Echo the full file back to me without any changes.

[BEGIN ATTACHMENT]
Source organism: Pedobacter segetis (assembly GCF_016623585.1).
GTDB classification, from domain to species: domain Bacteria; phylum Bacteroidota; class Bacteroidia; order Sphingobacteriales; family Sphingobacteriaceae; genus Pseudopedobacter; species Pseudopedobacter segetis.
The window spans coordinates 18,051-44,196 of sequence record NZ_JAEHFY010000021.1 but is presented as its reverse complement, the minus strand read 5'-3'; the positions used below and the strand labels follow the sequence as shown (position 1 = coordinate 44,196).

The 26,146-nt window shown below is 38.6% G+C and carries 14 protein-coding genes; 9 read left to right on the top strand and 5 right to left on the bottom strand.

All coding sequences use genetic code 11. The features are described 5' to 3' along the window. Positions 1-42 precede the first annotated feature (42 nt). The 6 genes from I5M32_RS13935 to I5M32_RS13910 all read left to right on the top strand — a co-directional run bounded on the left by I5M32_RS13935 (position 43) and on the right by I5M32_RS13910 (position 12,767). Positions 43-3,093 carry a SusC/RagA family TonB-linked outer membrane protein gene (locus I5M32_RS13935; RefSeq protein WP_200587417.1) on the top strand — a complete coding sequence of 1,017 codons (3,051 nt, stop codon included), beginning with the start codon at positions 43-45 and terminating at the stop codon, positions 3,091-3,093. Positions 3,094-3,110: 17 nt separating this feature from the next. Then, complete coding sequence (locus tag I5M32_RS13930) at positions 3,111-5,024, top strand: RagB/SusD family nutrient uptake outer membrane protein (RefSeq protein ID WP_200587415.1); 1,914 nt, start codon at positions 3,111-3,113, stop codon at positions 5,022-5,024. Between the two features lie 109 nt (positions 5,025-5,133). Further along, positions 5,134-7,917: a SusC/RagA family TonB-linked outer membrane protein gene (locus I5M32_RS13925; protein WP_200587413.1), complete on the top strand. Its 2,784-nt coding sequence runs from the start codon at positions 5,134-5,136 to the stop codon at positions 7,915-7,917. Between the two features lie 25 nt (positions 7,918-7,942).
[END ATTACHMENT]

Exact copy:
Source organism: Pedobacter segetis (assembly GCF_016623585.1).
GTDB classification, from domain to species: domain Bacteria; phylum Bacteroidota; class Bacteroidia; order Sphingobacteriales; family Sphingobacteriaceae; genus Pseudopedobacter; species Pseudopedobacter segetis.
The window spans coordinates 18,051-44,196 of sequence record NZ_JAEHFY010000021.1 but is presented as its reverse complement, the minus strand read 5'-3'; the positions used below and the strand labels follow the sequence as shown (position 1 = coordinate 44,196).

The 26,146-nt window shown below is 38.6% G+C and carries 14 protein-coding genes; 9 read left to right on the top strand and 5 right to left on the bottom strand.

All coding sequences use genetic code 11. The features are described 5' to 3' along the window. Positions 1-42 precede the first annotated feature (42 nt). The 6 genes from I5M32_RS13935 to I5M32_RS13910 all read left to right on the top strand — a co-directional run bounded on the left by I5M32_RS13935 (position 43) and on the right by I5M32_RS13910 (position 12,767). Positions 43-3,093 carry a SusC/RagA family TonB-linked outer membrane protein gene (locus I5M32_RS13935; RefSeq protein WP_200587417.1) on the top strand — a complete coding sequence of 1,017 codons (3,051 nt, stop codon included), beginning with the start codon at positions 43-45 and terminating at the stop codon, positions 3,091-3,093. Positions 3,094-3,110: 17 nt separating this feature from the next. Then, complete coding sequence (locus tag I5M32_RS13930) at positions 3,111-5,024, top strand: RagB/SusD family nutrient uptake outer membrane protein (RefSeq protein ID WP_200587415.1); 1,914 nt, start codon at positions 3,111-3,113, stop codon at positions 5,022-5,024. Between the two features lie 109 nt (positions 5,025-5,133). Further along, positions 5,134-7,917: a SusC/RagA family TonB-linked outer membrane protein gene (locus I5M32_RS13925; protein WP_200587413.1), complete on the top strand. Its 2,784-nt coding sequence runs from the start codon at positions 5,134-5,136 to the stop codon at positions 7,915-7,917. Between the two features lie 25 nt (positions 7,918-7,942).